by Tqwana Brown
Jill Wisoff is best known for songs and score for Todd Solondz’s Welcome to the Dollhouse, a Sundance Film Festival winner. A graduate of Bennington College, she has co-starred in film, performed off and off-off-Broadway and in musical stock, and has had screenplays optioned and in development. She produced, co-wrote and directed the SAG feature film Creating Karma, which won two best feature comedy awards on the festival circuit before its official theatrical opening in Los Angeles. Her documentary about downtown Manhattan after 9/11, The Day After, is in the permanent archives of Tribute New York and the library of the USS New York, built with the steel from the World Trade Center. She is currently writing novels, lives in Greenwich Village with one cat, and has begun a blog at http://www.jillwisoff.com.
How long have you been a member of the WNBA-NYC? How did you get involved with the organization?
I’ve been a member for about a year. I got involved when members of a “sister” organization to which I belong, New York Women in Film and Television (NYWIFT), were invited to sign up for the query roulette.
As an aspiring author, how important are organizations like the WNBA to learning about the industry, getting published, making connections, improving your craft, etc.?
WNBA and similar organizations give grounding to aspiring writers. They disseminate information about jobs and writing workshops. They offer dozens of networking opportunities (as well as a directory). Writing is a solitary path. Many of us spend much of our waking lives doing it. It’s important at times to babble about our process and reciprocate, to step away from our computers, to share our writing lives with others who have the same passion. WNBA is a wonderful support network that cultivates readers, writers, and the professional industries that service both.
At a seminar on children’s literature, the lively discourse between industry heavyweights, successful authors and aspiring writers, was a real-world education on what sells in that genre. Every month, members are invited to do book reviews of new releases for the WNBA newsletter, The Bookwoman; recently, I had such a review accepted for publishing. I call that an opportunity!
Can you tell us more about your writing? Are you working on anything specific at the moment?
I’m working on a novel and its sequel about teenage girls, best friends from the East Village, who struggle to overcome their legacy of neglect when they’re torn away from New York City.
As a musician, I performed with many who came out of the original New York punk scene. The tragic consequence of the “sex, drugs and rock’n’roll” lifestyle on the children of some is what moved me to write these stories.
What has the transition been like moving from working on screenplays to writing novels?
I didn’t spring into the world a screenwriter like Athena a warrior, full grown and armed from Zeus’s forehead. I’d studied play-writing and had experience as a director of playwrights, gently guiding them from first readings through polished Equity showcases. I moved into screenwriting following a stint as a film composer. I’d talked a producer into developing a film based on the story of a Maasai warrior and, unable to secure writing talent with a looming deadline to produce or lose rights, volunteered myself. Six weeks later I’d finished my first full-length script.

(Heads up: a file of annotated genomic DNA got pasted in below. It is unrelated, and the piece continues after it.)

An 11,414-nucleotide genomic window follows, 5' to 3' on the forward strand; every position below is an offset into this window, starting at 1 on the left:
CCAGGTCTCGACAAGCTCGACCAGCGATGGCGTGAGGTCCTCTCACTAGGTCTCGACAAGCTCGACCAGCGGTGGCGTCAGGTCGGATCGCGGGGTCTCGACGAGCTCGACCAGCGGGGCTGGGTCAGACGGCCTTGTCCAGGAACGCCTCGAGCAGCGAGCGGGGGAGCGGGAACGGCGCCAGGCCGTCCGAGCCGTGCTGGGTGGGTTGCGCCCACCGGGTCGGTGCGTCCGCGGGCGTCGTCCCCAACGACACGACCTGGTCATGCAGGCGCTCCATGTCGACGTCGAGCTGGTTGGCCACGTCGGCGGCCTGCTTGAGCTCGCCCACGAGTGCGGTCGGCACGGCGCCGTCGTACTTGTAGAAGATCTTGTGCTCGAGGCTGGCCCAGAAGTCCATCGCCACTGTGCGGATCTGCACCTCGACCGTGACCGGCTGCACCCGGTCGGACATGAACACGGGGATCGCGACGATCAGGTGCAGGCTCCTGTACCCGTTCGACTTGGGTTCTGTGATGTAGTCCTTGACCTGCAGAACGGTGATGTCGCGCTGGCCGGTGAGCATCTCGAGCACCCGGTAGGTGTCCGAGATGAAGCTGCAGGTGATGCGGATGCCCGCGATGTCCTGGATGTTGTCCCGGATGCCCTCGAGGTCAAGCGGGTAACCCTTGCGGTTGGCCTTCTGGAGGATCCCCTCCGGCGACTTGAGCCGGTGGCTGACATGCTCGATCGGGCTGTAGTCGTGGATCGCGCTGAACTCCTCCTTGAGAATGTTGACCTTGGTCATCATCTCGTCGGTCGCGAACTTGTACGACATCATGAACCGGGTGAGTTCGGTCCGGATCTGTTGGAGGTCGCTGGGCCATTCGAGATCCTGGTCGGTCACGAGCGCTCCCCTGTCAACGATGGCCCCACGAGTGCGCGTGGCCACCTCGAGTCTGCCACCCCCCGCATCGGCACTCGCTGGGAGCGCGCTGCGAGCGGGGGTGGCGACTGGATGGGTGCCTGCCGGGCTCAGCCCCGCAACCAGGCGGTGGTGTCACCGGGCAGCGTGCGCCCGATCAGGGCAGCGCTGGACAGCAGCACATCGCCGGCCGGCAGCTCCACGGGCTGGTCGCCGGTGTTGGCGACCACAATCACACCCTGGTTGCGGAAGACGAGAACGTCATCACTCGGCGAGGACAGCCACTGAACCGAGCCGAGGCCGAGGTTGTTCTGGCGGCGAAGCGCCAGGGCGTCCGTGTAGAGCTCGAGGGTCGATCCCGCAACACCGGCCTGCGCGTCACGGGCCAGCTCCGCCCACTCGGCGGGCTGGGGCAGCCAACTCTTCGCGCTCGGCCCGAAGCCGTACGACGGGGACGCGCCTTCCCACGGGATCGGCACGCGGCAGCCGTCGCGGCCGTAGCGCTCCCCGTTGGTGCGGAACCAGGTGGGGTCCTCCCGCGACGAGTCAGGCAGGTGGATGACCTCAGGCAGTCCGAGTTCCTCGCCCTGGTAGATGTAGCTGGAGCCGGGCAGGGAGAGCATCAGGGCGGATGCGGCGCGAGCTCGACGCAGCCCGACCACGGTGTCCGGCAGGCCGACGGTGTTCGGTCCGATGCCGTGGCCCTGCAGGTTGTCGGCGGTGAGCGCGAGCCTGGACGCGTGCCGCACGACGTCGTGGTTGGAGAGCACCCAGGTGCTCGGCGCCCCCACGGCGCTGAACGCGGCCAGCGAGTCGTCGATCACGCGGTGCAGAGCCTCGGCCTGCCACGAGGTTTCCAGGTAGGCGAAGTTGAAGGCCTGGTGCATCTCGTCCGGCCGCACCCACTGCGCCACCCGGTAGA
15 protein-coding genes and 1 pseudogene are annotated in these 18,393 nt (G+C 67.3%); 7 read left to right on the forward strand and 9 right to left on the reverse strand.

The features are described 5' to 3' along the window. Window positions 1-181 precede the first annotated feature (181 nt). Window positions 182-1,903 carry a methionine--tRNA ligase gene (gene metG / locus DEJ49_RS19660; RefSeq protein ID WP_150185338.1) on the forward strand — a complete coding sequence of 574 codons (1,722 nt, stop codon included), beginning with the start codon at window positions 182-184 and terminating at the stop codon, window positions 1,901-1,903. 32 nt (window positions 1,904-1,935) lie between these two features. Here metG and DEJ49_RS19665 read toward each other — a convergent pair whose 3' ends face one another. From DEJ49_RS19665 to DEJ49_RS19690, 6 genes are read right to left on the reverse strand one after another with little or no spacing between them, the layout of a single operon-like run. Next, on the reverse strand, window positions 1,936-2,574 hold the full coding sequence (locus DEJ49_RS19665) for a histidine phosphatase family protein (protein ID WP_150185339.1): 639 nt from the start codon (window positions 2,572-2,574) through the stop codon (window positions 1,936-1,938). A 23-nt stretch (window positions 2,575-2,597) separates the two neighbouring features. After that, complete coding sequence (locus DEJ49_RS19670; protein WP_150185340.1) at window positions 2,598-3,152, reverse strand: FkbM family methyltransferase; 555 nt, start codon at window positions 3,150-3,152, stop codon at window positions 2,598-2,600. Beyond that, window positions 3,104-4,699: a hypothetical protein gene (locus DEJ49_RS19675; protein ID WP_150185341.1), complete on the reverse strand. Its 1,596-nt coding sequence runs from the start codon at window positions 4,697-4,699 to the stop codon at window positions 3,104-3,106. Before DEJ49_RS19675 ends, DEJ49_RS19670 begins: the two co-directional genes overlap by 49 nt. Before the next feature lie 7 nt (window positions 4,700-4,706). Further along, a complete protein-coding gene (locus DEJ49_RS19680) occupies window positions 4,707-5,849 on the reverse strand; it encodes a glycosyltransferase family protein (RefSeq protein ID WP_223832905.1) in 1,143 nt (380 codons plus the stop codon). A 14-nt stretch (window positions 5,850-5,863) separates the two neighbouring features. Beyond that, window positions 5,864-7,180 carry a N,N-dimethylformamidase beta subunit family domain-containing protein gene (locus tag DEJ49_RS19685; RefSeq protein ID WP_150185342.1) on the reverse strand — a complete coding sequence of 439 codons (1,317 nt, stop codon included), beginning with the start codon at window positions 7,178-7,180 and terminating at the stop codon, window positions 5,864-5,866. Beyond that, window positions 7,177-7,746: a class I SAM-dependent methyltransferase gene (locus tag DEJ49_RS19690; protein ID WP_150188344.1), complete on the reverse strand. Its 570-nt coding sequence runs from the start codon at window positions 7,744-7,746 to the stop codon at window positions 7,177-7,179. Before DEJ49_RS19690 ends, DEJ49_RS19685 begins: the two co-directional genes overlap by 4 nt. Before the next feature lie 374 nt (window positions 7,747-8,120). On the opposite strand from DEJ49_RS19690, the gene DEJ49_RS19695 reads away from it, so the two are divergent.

I intended to produce my next on a minimal budget with minimal actors, on the cheap. I sat down in front of my laptop and something wasn’t clicking. In an odd twist of logic I decided to write a novel first and adapt that to the screenplay. Soon after, I read Kerouac’s On the Road, embarrassed I’d not earlier as it was a staple of my generation. It reset something in my brain chemistry, sort of zapped my “writing-on” button. From that day forth I would wake up writing, fall asleep writing. The novel became the thing, not the Franken-screenplay I’d planned to extricate in a manner akin to ripping organs from a healthy body.
Unlike playwriting and screenwriting, literary prose is a much vaster, richer and challenging medium. I’m extremely humbled at the amount of effort, revising, and sheer sweat-work that goes into creating literary fiction. Grammar isn’t the baby thrown out with the bathwater as it can be in a script. I look forward to waking up every day to write. I love it so much I decided to go back to graduate school for my MFA in Creative Writing. I’ve been accepted into the New School, to begin in the fall of 2013, with a concentration in fiction.
You’ve attended Query Roulette for the past 2 years. What were those experiences like? What was the most valuable thing(s) you learned?
I received one-on-one time with well-respected literary agents. I received advice on my pitch, novel excerpt, and what a publisher looks for as far as genre and “voice”. The most valuable thing I learned is to write a pitch so any moron can understand it – to create a hook that’s short and packs a punch. At both Query Roulettes I received an agent offer to submit my work for consideration.
Can you give us a preview of your Bookwoman book review?
“In Ashen Winter, Mike Mullin’s sequel to Ashfall (his well-received first novel of a YA dystopian trilogy about a neo-ice-age) an explosion of the Yellowstone super-volcano has cooled Earth’s atmosphere…In this niveous landscape, sixteen-year-old Iowan, Alex Halprin, living with sister Rebecca on Uncle Paul’s farm in Illinois, ventures forth to find his parents….”
What’s your favorite word?
Pusillanimous. It’s a word I memorized while cramming for the GREs in my last term of college and it stuck; a word for a haughty dowager that would only appear in a fictional world of flounces and petticoats.
What are you currently reading?
The Horned Man by James Lasdun, The Copyeditor’s Handbook by Amy Einsohn, and This Beautiful Life by Helen Schulman.